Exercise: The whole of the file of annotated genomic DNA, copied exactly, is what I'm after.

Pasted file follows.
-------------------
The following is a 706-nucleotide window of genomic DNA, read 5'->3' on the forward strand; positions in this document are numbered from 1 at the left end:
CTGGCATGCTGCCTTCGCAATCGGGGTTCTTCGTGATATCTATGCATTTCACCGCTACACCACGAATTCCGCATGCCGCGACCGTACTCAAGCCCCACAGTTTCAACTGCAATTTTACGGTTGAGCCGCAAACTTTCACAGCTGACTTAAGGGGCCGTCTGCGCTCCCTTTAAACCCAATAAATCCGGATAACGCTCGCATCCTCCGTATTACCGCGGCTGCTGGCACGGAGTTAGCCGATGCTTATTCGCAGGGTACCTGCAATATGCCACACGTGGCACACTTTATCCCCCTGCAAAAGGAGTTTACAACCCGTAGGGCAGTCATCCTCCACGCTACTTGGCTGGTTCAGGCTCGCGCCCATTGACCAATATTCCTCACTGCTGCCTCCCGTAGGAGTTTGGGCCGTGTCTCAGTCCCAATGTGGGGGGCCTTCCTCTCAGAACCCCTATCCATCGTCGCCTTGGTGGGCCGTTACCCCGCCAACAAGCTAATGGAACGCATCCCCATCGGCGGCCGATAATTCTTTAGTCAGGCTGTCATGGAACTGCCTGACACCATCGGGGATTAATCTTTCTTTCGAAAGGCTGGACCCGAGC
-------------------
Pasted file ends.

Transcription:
The following is a 706-nucleotide window of genomic DNA, read 5'->3' on the forward strand; positions in this document are numbered from 1 at the left end:
CTGGCATGCTGCCTTCGCAATCGGGGTTCTTCGTGATATCTATGCATTTCACCGCTACACCACGAATTCCGCATGCCGCGACCGTACTCAAGCCCCACAGTTTCAACTGCAATTTTACGGTTGAGCCGCAAACTTTCACAGCTGACTTAAGGGGCCGTCTGCGCTCCCTTTAAACCCAATAAATCCGGATAACGCTCGCATCCTCCGTATTACCGCGGCTGCTGGCACGGAGTTAGCCGATGCTTATTCGCAGGGTACCTGCAATATGCCACACGTGGCACACTTTATCCCCCTGCAAAAGGAGTTTACAACCCGTAGGGCAGTCATCCTCCACGCTACTTGGCTGGTTCAGGCTCGCGCCCATTGACCAATATTCCTCACTGCTGCCTCCCGTAGGAGTTTGGGCCGTGTCTCAGTCCCAATGTGGGGGGCCTTCCTCTCAGAACCCCTATCCATCGTCGCCTTGGTGGGCCGTTACCCCGCCAACAAGCTAATGGAACGCATCCCCATCGGCGGCCGATAATTCTTTAGTCAGGCTGTCATGGAACTGCCTGACACCATCGGGGATTAATCTTTCTTTCGAAAGGCTGGACCCGAGC